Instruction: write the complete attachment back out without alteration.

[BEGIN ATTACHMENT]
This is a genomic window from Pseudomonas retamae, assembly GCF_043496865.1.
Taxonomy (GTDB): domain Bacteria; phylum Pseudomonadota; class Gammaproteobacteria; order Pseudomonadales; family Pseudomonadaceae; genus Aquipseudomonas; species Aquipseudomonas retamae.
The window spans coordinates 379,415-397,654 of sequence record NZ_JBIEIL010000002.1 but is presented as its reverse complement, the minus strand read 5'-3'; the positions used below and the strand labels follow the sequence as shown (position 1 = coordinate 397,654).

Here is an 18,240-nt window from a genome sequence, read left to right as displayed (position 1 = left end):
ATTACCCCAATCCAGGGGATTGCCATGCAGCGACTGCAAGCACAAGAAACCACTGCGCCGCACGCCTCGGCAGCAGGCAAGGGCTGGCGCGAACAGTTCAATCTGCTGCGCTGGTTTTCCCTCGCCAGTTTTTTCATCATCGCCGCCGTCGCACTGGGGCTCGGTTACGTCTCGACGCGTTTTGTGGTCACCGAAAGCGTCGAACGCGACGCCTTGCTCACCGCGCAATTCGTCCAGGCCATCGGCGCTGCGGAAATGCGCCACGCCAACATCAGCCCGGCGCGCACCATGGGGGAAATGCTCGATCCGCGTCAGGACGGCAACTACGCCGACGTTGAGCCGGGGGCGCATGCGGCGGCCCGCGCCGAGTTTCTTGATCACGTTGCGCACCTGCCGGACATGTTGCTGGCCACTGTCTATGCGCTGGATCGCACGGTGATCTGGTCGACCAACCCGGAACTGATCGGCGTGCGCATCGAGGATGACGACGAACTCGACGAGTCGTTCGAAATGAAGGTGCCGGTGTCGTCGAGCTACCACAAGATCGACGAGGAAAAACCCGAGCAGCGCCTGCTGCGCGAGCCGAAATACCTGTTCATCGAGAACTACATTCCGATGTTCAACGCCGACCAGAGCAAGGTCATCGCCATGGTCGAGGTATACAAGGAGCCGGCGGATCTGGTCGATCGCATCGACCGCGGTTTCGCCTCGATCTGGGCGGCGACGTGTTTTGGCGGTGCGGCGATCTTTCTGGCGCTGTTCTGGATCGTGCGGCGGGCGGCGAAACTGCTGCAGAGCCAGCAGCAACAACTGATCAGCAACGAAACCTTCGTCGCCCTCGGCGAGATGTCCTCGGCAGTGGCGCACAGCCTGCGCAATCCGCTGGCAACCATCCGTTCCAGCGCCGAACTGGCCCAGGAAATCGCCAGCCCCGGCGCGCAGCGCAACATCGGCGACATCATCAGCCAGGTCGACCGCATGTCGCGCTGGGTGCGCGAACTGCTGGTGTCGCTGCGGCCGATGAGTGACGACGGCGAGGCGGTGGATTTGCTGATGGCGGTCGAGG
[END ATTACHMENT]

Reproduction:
This is a genomic window from Pseudomonas retamae, assembly GCF_043496865.1.
Taxonomy (GTDB): domain Bacteria; phylum Pseudomonadota; class Gammaproteobacteria; order Pseudomonadales; family Pseudomonadaceae; genus Aquipseudomonas; species Aquipseudomonas retamae.
The window spans coordinates 379,415-397,654 of sequence record NZ_JBIEIL010000002.1 but is presented as its reverse complement, the minus strand read 5'-3'; the positions used below and the strand labels follow the sequence as shown (position 1 = coordinate 397,654).

Here is an 18,240-nt window from a genome sequence, read left to right as displayed (position 1 = left end):
ATTACCCCAATCCAGGGGATTGCCATGCAGCGACTGCAAGCACAAGAAACCACTGCGCCGCACGCCTCGGCAGCAGGCAAGGGCTGGCGCGAACAGTTCAATCTGCTGCGCTGGTTTTCCCTCGCCAGTTTTTTCATCATCGCCGCCGTCGCACTGGGGCTCGGTTACGTCTCGACGCGTTTTGTGGTCACCGAAAGCGTCGAACGCGACGCCTTGCTCACCGCGCAATTCGTCCAGGCCATCGGCGCTGCGGAAATGCGCCACGCCAACATCAGCCCGGCGCGCACCATGGGGGAAATGCTCGATCCGCGTCAGGACGGCAACTACGCCGACGTTGAGCCGGGGGCGCATGCGGCGGCCCGCGCCGAGTTTCTTGATCACGTTGCGCACCTGCCGGACATGTTGCTGGCCACTGTCTATGCGCTGGATCGCACGGTGATCTGGTCGACCAACCCGGAACTGATCGGCGTGCGCATCGAGGATGACGACGAACTCGACGAGTCGTTCGAAATGAAGGTGCCGGTGTCGTCGAGCTACCACAAGATCGACGAGGAAAAACCCGAGCAGCGCCTGCTGCGCGAGCCGAAATACCTGTTCATCGAGAACTACATTCCGATGTTCAACGCCGACCAGAGCAAGGTCATCGCCATGGTCGAGGTATACAAGGAGCCGGCGGATCTGGTCGATCGCATCGACCGCGGTTTCGCCTCGATCTGGGCGGCGACGTGTTTTGGCGGTGCGGCGATCTTTCTGGCGCTGTTCTGGATCGTGCGGCGGGCGGCGAAACTGCTGCAGAGCCAGCAGCAACAACTGATCAGCAACGAAACCTTCGTCGCCCTCGGCGAGATGTCCTCGGCAGTGGCGCACAGCCTGCGCAATCCGCTGGCAACCATCCGTTCCAGCGCCGAACTGGCCCAGGAAATCGCCAGCCCCGGCGCGCAGCGCAACATCGGCGACATCATCAGCCAGGTCGACCGCATGTCGCGCTGGGTGCGCGAACTGCTGGTGTCGCTGCGGCCGATGAGTGACGACGGCGAGGCGGTGGATTTGCTGATGGCGGTCGAGG